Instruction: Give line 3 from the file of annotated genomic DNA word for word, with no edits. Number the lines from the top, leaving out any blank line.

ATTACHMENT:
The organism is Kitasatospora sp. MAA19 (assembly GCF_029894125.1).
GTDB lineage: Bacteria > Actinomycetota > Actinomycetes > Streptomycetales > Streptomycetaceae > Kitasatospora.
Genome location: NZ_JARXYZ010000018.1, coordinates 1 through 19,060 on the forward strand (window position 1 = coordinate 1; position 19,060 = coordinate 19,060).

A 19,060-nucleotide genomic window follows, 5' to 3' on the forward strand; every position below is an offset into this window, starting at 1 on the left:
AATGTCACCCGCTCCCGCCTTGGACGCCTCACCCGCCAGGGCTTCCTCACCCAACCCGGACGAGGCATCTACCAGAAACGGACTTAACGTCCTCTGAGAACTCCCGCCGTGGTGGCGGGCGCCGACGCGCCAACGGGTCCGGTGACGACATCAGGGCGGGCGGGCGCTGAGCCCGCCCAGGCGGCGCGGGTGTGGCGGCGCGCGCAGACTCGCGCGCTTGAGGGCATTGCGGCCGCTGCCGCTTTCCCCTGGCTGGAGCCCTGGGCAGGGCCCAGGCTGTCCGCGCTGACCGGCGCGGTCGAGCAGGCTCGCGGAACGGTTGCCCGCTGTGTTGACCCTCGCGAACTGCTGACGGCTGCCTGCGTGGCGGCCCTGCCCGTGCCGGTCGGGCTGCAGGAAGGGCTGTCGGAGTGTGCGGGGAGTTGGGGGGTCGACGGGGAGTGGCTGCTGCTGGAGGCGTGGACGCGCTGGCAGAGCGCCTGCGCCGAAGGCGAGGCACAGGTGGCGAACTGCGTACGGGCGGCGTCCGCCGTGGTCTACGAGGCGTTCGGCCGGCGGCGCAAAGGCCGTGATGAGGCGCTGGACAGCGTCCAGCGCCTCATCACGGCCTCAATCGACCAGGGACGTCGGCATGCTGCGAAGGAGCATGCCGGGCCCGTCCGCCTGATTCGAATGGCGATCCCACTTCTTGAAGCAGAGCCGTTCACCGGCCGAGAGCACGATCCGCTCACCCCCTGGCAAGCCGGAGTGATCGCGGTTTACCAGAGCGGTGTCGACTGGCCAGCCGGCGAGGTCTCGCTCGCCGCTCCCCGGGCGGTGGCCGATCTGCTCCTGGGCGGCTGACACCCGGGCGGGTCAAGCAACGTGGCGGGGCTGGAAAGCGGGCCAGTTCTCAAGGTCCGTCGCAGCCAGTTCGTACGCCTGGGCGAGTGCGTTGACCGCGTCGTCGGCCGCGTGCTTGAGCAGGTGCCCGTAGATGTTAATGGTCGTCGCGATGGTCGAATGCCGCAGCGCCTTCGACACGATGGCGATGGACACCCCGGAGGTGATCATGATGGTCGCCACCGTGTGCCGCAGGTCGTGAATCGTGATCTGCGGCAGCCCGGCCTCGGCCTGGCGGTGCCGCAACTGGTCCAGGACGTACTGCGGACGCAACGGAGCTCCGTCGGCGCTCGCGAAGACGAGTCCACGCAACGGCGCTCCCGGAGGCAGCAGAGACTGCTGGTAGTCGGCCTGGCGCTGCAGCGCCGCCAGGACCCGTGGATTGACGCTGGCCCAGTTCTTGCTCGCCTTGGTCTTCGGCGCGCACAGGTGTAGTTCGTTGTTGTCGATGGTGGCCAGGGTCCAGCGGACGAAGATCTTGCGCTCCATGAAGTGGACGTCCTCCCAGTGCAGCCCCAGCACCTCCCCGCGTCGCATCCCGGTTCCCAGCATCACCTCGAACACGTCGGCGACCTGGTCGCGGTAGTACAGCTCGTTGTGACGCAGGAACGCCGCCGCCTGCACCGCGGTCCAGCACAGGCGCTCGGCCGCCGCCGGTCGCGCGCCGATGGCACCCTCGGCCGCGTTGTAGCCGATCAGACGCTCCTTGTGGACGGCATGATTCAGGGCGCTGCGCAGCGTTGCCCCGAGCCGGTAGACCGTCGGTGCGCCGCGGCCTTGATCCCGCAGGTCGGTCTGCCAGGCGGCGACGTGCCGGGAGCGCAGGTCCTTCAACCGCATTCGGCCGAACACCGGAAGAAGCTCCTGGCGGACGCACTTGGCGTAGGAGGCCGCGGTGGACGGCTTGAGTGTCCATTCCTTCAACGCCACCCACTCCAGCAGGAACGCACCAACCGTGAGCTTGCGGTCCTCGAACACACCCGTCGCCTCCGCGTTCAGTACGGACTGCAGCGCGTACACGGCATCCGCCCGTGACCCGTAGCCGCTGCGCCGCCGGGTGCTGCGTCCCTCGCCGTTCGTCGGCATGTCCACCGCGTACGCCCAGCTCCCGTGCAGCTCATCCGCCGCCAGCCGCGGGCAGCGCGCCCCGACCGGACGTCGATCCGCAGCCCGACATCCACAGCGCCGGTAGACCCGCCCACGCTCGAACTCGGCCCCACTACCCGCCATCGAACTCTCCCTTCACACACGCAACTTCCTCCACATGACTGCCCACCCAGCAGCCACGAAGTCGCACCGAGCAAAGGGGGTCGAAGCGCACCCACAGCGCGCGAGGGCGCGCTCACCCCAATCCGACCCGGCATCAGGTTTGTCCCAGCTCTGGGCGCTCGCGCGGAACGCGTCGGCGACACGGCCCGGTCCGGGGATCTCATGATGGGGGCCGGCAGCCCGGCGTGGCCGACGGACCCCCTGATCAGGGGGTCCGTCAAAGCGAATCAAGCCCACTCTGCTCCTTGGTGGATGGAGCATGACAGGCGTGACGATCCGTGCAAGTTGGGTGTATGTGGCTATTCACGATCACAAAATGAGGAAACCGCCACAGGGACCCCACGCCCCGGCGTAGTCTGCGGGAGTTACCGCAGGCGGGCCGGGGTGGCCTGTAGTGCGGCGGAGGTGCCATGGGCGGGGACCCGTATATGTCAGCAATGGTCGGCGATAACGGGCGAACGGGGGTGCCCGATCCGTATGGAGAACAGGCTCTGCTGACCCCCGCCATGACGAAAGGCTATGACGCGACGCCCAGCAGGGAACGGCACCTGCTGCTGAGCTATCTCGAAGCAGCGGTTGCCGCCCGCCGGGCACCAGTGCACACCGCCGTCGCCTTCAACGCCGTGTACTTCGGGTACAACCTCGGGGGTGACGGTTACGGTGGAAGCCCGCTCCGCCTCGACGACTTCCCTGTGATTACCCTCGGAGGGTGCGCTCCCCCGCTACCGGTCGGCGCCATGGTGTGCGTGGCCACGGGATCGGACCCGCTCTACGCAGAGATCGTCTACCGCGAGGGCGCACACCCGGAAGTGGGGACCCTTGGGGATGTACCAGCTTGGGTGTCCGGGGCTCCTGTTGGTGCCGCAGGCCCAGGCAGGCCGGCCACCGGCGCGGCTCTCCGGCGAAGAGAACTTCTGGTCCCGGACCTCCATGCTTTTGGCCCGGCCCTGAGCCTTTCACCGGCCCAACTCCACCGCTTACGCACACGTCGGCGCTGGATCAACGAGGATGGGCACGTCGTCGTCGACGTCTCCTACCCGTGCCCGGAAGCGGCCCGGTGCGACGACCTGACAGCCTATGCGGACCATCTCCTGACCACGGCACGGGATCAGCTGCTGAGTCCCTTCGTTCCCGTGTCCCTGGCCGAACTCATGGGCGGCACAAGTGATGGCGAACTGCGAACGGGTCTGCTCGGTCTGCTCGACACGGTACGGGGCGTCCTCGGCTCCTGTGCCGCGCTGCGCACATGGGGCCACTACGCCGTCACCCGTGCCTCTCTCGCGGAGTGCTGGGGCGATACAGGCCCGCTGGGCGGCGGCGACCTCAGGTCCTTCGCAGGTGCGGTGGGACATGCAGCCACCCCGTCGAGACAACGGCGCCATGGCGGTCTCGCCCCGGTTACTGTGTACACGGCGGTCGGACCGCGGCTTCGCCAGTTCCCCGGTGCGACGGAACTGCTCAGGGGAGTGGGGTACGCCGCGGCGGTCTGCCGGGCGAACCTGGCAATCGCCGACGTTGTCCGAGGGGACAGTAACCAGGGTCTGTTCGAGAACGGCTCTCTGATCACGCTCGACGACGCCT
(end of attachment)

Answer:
Genome location: NZ_JARXYZ010000018.1, coordinates 1 through 19,060 on the forward strand (window position 1 = coordinate 1; position 19,060 = coordinate 19,060).